I have presented or co-presented at the following national or international conferences:

I have attended the following workshops:

  • BIGCB workshop on taxon concepts, November 2014, Berkeley CA (Presented)
  • Open Tree of Life hackathon, Ann Arbor MI
  • TaxonWorks hackathon, Champaign IL

I reviewed papers for the following journals:

  • PLOS ONE, 2014
  • Molecular Ecology, 2014
  • Biodiversity Informatics, 2012

During fall 2012 and spring 2014, I served on university-wide Honor Code hearing panels.

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96
Top post Aug 2017

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Position Jan 2015 → May 2016 (1 year, 5 months)
Graduate teaching assistant at Department of Ecology and Evolutionary Biology, University of Colorado Boulder
  • Evolutionary Biology (EBIO 3080: January to May 2015): I led three lab sections of twenty students each, teaching evolutionary biology through R-based statistics and modeling labs, measurements and phylogenetics.
    • General Biology Labs 1 (EBIO 1230: August to December 2015): I led three lab sections of eighteen students each, teaching the philosophical underpinings of science through hands-on experiments in cellular and molecular biology.
    • General Biology Labs 2 (EBIO 1240: January to May 2016): I led three lab sections of eighteen students each, taking my students on a tour of the tree of life while reinforcing concepts in evolutionary biology, ecology, anatomy and physiology.
  • Evolutionary Biology (EBIO 3080: January to May 2015): I led three lab sections of twenty students each, teaching evolutionary biology through R-based statistics and modeling labs, measurements and phylogenetics.
    • General Biology Labs 1 (EBIO 1230: August to December 2015): I led three lab sections of eighteen students each, teaching the philosophical underpinings of science through hands-on experiments in cellular and molecular biology.
    • General Biology Labs 2 (EBIO 1240: January to May 2016): I led three lab sections of eighteen students each, taking my students on a tour of the tree of life while reinforcing concepts in evolutionary biology, ecology, anatomy and physiology.

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46
Top post Jan 2016

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Position Sep 2011 → Jun 2015 (3 years, 10 months)
Graduate research assistant at Map of Life
  • 2011-13: Worked on extending the search tool to search for synonyms for a previous version of Map of Life (see my commits).
  • 2013-14: Developed TaxRefine, a web server that provides an OpenRefine reconciliation service for taxonomic names based on the GBIF Species API. Written using the Perl Dancer web framework. Documented in a blog post on the GBIF Developer blog.
  • 2014-15: Designed and developed a Python2-based software tool, NomDB, for managing vernacular names for every species listed on Map of Life. Designed from the ground-up as a multi-user application, NomDB is currently used to manage vernacular names for over 36,000 scientific names in a CartoDB-hosted PostgreSQL database for the Map of Life project.
  • 2011-13: Worked on extending the search tool to search for synonyms for a previous version of Map of Life (see my commits).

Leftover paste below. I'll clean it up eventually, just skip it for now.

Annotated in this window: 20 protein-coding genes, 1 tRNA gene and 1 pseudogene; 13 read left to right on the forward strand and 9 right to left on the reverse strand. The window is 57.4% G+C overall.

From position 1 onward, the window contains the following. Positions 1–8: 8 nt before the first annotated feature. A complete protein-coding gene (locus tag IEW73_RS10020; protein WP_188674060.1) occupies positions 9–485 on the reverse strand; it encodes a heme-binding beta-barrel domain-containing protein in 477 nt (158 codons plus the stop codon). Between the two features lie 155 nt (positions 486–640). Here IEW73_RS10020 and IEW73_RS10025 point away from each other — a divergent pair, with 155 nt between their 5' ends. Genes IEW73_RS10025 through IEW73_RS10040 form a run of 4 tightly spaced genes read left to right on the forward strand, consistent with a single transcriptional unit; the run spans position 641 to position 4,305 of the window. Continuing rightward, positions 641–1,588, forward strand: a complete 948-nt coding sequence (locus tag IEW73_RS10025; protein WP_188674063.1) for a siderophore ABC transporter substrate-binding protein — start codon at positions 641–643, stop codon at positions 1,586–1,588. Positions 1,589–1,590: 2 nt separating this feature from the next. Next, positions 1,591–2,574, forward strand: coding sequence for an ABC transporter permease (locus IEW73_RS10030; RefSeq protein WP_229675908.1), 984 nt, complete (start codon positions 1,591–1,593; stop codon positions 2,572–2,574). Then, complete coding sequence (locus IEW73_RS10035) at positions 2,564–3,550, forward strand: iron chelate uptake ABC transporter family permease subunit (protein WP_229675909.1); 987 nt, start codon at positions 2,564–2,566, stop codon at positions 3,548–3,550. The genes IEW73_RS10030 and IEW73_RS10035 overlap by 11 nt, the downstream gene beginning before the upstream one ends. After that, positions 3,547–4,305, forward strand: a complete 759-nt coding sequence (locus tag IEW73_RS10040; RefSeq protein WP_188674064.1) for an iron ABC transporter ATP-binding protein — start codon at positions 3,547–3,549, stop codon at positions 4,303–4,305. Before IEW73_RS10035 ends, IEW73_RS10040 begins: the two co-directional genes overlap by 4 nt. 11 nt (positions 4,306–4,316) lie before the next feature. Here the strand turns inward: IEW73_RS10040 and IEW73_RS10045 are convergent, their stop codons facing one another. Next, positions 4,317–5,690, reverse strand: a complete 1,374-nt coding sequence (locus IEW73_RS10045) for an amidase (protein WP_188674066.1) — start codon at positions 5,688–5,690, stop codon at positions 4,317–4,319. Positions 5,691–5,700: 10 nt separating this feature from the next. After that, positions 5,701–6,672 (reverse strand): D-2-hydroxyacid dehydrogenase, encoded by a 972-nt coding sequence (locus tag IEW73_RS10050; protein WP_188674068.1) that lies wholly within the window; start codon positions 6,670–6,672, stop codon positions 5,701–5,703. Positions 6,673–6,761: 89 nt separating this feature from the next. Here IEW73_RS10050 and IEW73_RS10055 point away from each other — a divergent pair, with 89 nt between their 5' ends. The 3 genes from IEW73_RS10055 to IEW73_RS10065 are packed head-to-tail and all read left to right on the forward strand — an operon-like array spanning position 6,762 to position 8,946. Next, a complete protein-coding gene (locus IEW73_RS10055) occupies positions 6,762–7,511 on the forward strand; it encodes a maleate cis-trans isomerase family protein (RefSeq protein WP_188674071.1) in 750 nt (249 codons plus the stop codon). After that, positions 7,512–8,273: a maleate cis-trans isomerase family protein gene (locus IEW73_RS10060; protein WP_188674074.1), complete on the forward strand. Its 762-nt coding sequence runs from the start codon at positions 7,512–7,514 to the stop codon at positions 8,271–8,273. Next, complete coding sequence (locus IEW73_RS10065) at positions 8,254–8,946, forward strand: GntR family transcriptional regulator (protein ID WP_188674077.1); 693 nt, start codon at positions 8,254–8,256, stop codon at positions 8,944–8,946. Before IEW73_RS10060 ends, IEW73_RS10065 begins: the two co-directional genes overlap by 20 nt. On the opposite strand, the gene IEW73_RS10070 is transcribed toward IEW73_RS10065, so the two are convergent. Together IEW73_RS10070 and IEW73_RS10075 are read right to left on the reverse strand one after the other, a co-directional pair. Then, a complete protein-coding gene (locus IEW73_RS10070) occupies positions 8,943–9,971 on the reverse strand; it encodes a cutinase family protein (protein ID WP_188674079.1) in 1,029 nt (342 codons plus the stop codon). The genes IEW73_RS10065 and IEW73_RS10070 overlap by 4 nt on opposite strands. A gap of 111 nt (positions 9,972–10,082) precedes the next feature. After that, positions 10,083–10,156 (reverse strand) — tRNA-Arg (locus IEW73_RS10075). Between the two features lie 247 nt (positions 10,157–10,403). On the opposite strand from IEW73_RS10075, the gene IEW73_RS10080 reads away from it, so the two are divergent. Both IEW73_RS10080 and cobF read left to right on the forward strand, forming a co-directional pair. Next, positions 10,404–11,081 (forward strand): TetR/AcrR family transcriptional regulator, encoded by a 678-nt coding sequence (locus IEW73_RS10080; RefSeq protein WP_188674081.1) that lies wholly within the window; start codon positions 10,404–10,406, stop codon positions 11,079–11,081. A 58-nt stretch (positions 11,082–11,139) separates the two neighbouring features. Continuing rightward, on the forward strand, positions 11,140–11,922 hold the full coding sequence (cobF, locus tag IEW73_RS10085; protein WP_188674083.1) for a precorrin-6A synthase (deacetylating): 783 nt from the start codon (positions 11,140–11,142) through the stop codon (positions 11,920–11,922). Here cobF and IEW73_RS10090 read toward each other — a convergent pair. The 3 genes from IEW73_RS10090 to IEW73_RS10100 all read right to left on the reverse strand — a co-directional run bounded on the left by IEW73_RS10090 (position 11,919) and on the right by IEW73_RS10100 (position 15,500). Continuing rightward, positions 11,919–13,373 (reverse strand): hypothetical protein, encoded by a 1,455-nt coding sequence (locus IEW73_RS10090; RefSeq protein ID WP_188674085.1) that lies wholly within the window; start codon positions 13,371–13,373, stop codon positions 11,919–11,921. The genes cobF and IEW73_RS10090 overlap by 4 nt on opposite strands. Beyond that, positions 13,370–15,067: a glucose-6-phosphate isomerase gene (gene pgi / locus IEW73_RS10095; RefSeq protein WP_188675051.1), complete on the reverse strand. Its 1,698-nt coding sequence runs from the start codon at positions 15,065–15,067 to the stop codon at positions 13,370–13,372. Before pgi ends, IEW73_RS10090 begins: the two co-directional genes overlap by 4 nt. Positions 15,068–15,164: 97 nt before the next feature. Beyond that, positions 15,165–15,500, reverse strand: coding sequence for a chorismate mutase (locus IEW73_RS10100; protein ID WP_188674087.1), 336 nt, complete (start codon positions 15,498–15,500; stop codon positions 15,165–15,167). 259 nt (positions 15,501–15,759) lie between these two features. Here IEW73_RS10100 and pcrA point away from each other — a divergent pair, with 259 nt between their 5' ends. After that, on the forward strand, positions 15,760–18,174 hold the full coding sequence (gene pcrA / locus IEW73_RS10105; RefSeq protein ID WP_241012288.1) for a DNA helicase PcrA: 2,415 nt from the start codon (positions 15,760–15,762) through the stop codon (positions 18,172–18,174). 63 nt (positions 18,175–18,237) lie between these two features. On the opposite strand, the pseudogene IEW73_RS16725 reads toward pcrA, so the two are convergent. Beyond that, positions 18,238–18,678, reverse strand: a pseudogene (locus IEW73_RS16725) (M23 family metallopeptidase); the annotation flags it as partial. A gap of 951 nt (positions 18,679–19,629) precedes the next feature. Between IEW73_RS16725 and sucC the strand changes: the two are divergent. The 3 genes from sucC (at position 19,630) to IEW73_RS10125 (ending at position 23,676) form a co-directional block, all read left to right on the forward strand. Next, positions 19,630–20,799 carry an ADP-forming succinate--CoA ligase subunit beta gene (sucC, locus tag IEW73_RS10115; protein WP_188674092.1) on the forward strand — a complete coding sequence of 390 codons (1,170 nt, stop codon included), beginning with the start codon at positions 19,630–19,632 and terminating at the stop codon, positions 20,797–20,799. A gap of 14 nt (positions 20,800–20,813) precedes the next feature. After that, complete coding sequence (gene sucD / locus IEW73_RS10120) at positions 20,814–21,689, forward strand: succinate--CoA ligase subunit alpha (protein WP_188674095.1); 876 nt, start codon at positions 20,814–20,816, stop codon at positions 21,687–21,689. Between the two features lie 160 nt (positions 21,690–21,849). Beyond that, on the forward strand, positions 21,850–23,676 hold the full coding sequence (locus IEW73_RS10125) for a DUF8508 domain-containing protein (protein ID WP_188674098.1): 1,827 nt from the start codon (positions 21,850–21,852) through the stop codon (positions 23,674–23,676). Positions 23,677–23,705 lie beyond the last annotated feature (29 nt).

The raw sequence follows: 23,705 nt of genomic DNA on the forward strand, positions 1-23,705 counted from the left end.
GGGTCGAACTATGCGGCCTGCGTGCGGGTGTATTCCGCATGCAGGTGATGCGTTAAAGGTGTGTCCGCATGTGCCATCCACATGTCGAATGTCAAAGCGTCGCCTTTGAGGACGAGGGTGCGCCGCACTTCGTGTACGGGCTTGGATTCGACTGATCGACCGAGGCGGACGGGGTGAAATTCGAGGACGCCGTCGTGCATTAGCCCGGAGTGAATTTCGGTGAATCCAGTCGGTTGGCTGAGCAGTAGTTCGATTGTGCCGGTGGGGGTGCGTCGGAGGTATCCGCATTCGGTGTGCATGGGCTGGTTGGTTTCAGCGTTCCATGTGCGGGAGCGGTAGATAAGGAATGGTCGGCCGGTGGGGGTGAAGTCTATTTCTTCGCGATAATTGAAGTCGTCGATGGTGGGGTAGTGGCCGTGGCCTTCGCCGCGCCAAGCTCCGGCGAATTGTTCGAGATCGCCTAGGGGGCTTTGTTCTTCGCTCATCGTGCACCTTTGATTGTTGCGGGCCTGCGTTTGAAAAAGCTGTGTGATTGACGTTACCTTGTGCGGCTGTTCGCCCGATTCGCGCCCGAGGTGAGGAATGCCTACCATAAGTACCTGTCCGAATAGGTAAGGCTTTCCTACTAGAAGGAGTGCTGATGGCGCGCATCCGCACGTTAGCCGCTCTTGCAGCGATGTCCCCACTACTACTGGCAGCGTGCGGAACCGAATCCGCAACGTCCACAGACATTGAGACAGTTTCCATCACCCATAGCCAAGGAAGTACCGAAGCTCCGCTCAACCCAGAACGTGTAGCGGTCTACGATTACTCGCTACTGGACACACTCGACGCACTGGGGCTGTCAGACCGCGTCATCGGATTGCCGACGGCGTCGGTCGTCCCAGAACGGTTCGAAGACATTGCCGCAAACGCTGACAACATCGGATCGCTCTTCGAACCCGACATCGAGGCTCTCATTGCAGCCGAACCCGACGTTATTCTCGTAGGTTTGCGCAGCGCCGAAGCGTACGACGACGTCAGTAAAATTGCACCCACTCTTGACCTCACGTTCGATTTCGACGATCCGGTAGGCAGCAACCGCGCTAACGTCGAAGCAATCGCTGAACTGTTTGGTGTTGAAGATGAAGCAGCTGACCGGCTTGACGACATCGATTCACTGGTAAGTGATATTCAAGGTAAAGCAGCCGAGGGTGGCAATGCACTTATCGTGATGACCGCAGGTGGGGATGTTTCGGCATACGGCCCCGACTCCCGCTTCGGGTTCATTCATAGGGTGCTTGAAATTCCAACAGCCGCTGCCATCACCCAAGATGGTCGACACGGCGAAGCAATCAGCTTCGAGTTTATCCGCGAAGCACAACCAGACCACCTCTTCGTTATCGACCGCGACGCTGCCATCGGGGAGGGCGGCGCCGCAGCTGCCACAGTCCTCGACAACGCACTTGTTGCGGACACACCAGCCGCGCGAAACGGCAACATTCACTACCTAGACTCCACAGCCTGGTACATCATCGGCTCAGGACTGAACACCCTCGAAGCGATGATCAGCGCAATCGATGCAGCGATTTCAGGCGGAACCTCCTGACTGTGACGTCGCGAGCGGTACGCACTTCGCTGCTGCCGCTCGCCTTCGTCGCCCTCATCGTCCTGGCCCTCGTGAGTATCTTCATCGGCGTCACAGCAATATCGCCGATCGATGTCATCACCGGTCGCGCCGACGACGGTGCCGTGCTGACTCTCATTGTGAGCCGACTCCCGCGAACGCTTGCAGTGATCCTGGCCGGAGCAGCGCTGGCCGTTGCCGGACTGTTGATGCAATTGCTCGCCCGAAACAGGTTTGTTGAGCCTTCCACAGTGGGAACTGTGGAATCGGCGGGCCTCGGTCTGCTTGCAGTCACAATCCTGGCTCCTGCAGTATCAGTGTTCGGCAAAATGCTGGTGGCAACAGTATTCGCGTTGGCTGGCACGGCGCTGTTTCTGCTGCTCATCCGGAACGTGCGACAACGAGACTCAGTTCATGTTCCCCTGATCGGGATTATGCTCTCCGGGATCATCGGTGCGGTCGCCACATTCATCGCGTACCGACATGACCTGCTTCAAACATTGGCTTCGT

• 2013-14: Developed TaxRefine, a web server that provides an OpenRefine reconciliation service for taxonomic names based on the GBIF Species API. Written using the Perl Dancer web framework. Documented in a blog post on the GBIF Developer blog.
  • 2014-15: Designed and developed a Python2-based software tool, NomDB, for managing vernacular names for every species listed on Map of Life. Designed from the ground-up as a multi-user application, NomDB is currently used to manage vernacular names for over 36,000 scientific names in a CartoDB-hosted PostgreSQL database for the Map of Life project.

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Top post May 2015

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Position May 2014 → Aug 2014 (4 months)
Google Summer of Code developer at DBpedia

My project focused on extending DBpedia's Extraction Framework to record data on files stored in the Wikimedia Commons. You can find a final list of my deliverables at on the Wikimedia Commons.

I presented some of my findings at WikiConference USA 2015 in Washington DC. A publication documenting our work was published in the Proceedings of the 14th International Semantic Web Conference.

My project focused on extending DBpedia's Extraction Framework to record data on files stored in the Wikimedia Commons. You can find a final list of my deliverables at on the Wikimedia Commons.

I presented some of my findings at WikiConference USA 2015 in Washington DC. A publication documenting our work was published in the Proceedings of the 14th International Semantic Web Conference.

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Position Jan 2013 → May 2013 (5 months)
Graduate fellow at National Evolutionary Synthesis Center (NESCent), Durham NC

I worked on a dataset provided to me by Avibase, an online database, in which I looked at the evidence used to lump and split bird species over the last hundred years. I am currently working on completing and publishing this analysis with my coauthors at NESCent and Avibase, and hope to submit this analysis for publication soon.

You can find out more about my project on the NESCent website or in a presentation I gave in August 2013. I have presented on this project at NESCent, and at the AOU/COS/SCO 2014 Annual Conference.

I worked on a dataset provided to me by Avibase, an online database, in which I looked at the evidence used to lump and split bird species over the last hundred years. I am currently working on completing and publishing this analysis with my coauthors at NESCent and Avibase, and hope to submit this analysis for publication soon.

You can find out more about my project on the NESCent website or in a presentation I gave in August 2013. I have presented on this project at NESCent, and at the AOU/COS/SCO 2014 Annual Conference.

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Position Jun 2012 → Aug 2012 (3 months)
Graduate Student Assistant (Student Assistant VI) at Art of Life project, Missouri Botanical Garden